Computational Finance Seminar As Corporate Vice President and Treasurer, George Zinn is responsible for overseeing Microsoft's corporate assets. He leads a group which manages the company's worldwide financial and corporate risk, investment portfolio, strategic portfolio, foreign exchange, corporate and structured project finance, dilution management, cash and liquidity, customer financing, and credit activities. In addition, Treasury has an important role in a range of initiatives across the spectrum from compensation through acquisitions and IP licensing.

Building
Room
295

Genetic Architecture and Evolution of Gene Expression Variation: Insights From Yeast and Humans

Start Time
Speaker
Joshua Akey

Gene expression is an important molecular phenotype, providing the initial step in bridging the divide between static genomic information and dynamic organismal phenotypes. Thus, variation in gene expression levels is thought to constitute a significant source of phenotypic diversity among individuals within populations and to contribute to the evolutionary divergence between species. I will discuss our work on identifying regulatory polymorphisms that contribute to heritable transcriptional variation in both yeast and humans.

Building
Room
389

A Primer on Mass Spectrometry Based Proteomics

Start Time
Speaker
Dave Goodlett

I'll review the basics of peptide/protein chemistry pertinent to sequencing by MS and discuss how the MS instruments produce spectra which are "converted" to sequence by software as well as some about the software. So, 1/3 each of 1) protein chemistry (and the why of how we do proteomics with MS), 2) a description of fragmentation mechanisms (this is what people casually refer to as sequencing) and 3) the vagaries of finally sequence assignment to the raw data.

Building
Room
389

Model-Based Clustering for Online Crisis Identification in Distributed Computing

Start Time
Speaker
Dawn Woodard

Large-scale distributed computing systems can suffer from occasional severe violation of performance goals; due to the complexity of these systems, manual diagnosis of the cause of the crisis is too slow to inform interventions taken during the crisis. Rapid automatic recognition of the recurrence of a problem can lead to cause diagnosis and informed intervention. We frame this as an online clustering problem, where the labels (causes) of some of the previous crises may be known.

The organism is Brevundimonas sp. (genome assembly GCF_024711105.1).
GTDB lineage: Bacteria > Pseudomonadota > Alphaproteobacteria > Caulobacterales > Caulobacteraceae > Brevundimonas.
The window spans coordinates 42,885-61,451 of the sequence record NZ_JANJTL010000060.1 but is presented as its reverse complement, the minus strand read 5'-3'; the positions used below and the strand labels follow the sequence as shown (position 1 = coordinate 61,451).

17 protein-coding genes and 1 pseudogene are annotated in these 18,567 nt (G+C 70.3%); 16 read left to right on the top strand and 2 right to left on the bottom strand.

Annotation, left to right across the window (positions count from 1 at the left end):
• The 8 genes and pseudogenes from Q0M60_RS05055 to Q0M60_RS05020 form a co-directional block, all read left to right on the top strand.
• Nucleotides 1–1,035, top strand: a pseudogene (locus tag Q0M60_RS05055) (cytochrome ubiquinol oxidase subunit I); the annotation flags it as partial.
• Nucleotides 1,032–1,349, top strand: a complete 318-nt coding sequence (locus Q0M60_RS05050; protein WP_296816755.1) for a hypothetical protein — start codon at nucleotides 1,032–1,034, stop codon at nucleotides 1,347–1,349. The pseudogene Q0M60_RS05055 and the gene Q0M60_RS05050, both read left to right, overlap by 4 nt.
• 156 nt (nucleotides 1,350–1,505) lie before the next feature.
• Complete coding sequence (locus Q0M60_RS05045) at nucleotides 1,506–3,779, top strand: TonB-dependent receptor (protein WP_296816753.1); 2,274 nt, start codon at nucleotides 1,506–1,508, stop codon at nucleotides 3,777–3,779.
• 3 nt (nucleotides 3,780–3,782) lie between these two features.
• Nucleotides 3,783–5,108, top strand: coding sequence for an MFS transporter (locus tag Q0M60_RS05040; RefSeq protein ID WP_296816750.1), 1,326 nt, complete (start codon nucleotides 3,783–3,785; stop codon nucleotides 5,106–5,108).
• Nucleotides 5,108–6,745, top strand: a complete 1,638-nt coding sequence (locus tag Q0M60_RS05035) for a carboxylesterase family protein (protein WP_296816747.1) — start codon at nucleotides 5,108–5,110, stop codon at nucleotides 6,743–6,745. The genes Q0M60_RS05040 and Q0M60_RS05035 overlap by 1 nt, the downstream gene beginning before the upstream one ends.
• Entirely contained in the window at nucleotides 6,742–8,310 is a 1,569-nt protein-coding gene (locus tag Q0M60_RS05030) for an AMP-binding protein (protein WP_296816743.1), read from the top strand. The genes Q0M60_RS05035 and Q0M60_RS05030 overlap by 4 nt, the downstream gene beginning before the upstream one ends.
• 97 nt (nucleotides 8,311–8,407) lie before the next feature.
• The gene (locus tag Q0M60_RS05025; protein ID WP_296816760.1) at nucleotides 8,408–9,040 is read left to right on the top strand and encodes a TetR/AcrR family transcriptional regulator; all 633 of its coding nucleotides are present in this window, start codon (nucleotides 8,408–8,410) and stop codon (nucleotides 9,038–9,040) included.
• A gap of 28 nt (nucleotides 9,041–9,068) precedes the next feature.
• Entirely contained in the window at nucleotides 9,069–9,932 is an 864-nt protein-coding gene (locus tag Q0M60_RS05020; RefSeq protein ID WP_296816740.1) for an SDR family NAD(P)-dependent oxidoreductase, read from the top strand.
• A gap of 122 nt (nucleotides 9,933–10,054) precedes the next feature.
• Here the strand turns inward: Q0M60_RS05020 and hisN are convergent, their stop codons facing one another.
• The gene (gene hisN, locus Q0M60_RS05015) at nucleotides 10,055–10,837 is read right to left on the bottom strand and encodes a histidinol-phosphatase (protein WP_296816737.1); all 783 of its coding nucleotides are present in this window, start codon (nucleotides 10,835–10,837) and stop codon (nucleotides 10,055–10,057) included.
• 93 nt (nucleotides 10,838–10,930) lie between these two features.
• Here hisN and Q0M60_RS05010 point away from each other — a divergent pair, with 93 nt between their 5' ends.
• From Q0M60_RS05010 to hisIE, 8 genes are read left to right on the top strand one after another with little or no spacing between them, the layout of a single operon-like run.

Building
Room
389

Recommender Systems for Fun and Profit

Start Time
Speaker
Christopher T. Volinsky

In October 2006, Netflix kicked off a $1M competition by releasing 100 million movie ratings as a training set to be used to build a better recommendation system for their on-line movie rental business. This landmark data set generated intense interest from the statistics and machine learning communities, and attracted entries from over 3000 teams from academia and industry. In this talk, I will review our team\'s experience analyzing this data using a collection of data mining techniques and document our journey towards winning a share of the million dollar prize.

Building
Room
389

Seeking a Predictive Theory for Adaptive Evolution

Start Time
Speaker
Paul Joyce

The primary impediment to formulating a general theory for adaptive evolution has been the unknown distribution of fitness effects for new beneficial mutations. By applying extreme value theory, Gillespie (1984) circumvented this issue in his mutational landscape model for the adaptation of DNA sequences and Orr (2002) extended Gillespie\'s model, generating testable predictions regarding the course of adaptive evolution. Rokyta et.al. (2005) provided the first empirical examination of this model, using an ssDNA bacteriophage.

Building
Room
389